Strengthen your financial knowledge; this was my Achilles tendon early on, and through many painful lessons it improved. If you’re in college, get the background. If you are older, there are many resources on the Internet or shotgun approaches to get up to speed. The truth is always in the numbers, and the better you understand how to read them, the healthier your business will be, if you have the strength to act on them. … Be decisive, and when you decide be bold and swift in your actions, there will be times when you need to do a “Crazy Ivan” to shake the competition off your tail or to forge forward into untapped markets. If you run the numbers, measure the potential for success and decide to go for it, then do. … Let the numbers dictate when you expand or contract, not your ego or the opinions of others or what other companies are doing; this has been the undoing of many companies. … Do not let your competition dictate your business, pay very close attention to them, learn from them, measure their successes and their losses, but ride your own race. … Find a purpose beyond what you do for a business, a reason beyond your job to help you get out of bed in the morning and get to work, and most importantly, care about what you do. For me this is knowing I have a responsibility to my team and the faith they place in my wife and I that we keep them employed and my brands relevant in this market. I know that success in my company will allow me to take care of my family, my employees and allow me the opportunity to give back to my industry and my community in a way that is larger than I could otherwise. … Believe in yourself, even in the darkest hours. Be solution minded, not problem reactive. Be honest with yourself and listen well to others, really listen. … Make the hardest calls first, own your mistakes and make sure you always honor anything you shake hands over.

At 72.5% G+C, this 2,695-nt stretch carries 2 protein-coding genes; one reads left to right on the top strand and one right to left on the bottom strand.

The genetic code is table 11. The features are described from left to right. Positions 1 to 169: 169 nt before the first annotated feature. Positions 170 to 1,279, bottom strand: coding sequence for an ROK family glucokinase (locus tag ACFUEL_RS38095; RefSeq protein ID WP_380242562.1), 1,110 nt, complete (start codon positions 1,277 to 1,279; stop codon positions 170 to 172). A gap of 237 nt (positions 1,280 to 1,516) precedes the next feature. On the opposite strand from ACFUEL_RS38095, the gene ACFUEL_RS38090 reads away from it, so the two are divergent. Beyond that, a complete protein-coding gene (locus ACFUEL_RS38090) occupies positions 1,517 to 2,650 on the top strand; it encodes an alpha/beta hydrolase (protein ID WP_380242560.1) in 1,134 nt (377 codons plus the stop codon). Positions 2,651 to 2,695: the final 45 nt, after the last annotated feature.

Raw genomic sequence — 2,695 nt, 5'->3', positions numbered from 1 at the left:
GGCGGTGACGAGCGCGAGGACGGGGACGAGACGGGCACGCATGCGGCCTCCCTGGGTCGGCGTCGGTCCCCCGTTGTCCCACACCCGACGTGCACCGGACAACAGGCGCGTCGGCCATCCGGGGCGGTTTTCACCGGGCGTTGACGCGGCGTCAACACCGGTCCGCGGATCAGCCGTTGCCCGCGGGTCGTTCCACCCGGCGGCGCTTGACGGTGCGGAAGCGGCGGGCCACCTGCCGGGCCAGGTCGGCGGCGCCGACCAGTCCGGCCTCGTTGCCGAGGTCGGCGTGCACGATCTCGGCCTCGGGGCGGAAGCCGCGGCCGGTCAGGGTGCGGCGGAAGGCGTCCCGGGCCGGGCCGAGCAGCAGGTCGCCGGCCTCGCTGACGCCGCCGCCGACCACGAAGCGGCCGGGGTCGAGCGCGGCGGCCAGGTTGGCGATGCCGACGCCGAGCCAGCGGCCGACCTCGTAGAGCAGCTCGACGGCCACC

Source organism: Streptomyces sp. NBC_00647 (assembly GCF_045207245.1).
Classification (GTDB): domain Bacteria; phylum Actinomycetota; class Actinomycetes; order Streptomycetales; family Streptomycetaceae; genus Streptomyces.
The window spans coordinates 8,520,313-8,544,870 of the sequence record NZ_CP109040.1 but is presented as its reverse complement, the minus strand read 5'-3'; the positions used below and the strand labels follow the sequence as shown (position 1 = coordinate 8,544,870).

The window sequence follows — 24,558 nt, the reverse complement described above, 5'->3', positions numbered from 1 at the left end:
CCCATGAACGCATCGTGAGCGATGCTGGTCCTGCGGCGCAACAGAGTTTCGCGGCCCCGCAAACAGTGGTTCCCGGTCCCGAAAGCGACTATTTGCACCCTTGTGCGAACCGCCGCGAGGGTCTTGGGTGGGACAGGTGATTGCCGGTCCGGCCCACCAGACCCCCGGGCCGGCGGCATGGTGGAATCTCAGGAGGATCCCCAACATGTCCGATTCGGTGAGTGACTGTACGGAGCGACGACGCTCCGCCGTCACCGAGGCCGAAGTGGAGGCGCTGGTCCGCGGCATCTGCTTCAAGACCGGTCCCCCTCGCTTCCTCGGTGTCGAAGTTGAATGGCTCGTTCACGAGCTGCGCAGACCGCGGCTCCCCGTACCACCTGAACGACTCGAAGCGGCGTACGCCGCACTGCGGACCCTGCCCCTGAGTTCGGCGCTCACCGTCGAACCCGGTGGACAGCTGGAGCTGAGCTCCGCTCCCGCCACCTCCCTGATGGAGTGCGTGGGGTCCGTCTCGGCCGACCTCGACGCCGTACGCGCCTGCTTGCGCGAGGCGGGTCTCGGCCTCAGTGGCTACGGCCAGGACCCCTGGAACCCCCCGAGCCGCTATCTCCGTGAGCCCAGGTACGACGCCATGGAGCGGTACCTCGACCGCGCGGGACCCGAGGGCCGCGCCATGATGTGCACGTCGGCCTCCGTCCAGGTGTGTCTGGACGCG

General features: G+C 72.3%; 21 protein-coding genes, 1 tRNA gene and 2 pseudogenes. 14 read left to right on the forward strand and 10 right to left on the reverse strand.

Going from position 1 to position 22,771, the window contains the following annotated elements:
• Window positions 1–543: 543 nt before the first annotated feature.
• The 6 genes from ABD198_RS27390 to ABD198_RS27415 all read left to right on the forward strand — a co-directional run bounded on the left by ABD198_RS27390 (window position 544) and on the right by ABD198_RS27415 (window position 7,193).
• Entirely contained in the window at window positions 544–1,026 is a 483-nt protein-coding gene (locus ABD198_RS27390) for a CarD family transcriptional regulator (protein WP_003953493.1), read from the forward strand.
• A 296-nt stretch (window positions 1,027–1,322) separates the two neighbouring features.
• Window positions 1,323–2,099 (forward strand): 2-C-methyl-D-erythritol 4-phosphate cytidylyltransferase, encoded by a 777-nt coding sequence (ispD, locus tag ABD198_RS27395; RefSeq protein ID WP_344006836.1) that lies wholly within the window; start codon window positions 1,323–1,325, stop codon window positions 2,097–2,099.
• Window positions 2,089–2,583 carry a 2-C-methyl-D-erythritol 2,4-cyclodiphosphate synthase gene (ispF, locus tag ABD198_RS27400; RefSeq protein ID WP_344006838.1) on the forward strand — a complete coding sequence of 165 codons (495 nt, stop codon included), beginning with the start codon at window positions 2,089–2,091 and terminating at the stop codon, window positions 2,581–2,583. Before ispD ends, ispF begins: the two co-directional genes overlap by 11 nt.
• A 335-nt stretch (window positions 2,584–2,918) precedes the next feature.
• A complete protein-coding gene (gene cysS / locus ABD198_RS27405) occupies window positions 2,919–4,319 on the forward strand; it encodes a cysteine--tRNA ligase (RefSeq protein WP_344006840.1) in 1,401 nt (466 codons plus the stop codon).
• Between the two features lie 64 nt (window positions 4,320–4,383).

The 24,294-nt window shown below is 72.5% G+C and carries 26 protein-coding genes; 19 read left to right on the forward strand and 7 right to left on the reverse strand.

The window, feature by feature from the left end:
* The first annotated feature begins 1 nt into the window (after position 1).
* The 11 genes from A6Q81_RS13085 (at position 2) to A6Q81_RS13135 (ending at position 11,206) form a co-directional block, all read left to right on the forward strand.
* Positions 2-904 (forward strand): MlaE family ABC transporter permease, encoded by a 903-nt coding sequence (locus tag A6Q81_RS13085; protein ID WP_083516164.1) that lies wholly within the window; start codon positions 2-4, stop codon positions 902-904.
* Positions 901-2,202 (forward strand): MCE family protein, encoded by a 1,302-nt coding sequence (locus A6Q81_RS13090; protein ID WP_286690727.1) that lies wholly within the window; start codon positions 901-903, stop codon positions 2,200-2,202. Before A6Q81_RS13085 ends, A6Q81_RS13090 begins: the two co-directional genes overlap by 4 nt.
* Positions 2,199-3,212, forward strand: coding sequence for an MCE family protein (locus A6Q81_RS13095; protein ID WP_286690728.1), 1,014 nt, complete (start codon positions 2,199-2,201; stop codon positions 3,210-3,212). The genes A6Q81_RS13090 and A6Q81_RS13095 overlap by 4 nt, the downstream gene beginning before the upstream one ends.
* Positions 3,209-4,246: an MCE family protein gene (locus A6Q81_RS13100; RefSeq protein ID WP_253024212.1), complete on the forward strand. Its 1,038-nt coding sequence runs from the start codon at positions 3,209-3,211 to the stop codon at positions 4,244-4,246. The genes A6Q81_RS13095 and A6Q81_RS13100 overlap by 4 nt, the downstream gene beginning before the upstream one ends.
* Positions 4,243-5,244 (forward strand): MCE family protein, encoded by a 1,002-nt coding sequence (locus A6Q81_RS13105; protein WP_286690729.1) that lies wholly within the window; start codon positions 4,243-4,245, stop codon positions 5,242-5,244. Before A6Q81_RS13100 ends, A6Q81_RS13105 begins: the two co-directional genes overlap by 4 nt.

Explain how SpeedMob, Inc. was formed this spring.